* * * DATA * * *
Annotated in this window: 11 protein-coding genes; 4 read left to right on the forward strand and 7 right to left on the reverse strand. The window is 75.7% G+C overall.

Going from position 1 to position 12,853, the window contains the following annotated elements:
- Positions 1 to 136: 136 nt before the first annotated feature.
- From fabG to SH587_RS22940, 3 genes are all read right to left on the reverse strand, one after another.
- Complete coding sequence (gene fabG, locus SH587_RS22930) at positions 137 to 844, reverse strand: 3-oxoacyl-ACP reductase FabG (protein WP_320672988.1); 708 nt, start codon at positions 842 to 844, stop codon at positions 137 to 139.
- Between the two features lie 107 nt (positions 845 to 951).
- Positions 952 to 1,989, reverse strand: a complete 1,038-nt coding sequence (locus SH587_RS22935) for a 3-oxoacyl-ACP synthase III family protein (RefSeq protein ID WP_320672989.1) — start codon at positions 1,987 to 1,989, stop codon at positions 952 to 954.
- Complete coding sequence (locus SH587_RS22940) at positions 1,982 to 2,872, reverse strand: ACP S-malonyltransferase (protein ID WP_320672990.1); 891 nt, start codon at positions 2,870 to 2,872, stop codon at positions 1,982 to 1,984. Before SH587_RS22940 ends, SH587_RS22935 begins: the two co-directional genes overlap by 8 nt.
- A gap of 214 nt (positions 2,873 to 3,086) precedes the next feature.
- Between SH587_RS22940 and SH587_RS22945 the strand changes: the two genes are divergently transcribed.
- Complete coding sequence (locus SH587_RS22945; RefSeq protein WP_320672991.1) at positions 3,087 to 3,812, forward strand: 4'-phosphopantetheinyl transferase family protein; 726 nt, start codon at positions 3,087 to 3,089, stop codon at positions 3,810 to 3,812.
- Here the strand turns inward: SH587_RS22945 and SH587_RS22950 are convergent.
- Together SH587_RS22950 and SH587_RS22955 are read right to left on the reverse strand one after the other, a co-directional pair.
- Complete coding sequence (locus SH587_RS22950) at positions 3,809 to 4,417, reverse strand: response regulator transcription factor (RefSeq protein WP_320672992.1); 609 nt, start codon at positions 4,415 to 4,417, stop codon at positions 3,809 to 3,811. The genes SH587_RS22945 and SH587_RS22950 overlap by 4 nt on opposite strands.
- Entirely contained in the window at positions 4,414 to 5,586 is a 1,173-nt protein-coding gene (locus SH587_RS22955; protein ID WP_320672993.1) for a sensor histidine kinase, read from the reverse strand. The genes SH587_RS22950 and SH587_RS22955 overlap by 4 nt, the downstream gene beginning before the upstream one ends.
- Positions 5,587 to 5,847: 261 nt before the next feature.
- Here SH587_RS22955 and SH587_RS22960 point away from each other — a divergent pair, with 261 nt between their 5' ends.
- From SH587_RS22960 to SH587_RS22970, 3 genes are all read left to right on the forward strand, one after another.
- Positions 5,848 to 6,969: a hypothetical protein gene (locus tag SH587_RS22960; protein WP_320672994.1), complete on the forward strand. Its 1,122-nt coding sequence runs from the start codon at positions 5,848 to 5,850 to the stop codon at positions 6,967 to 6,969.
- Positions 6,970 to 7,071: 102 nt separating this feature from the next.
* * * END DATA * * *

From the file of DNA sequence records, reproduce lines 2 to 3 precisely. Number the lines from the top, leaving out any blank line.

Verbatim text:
Going from position 1 to position 12,853, the window contains the following annotated elements:
- Positions 1 to 136: 136 nt before the first annotated feature.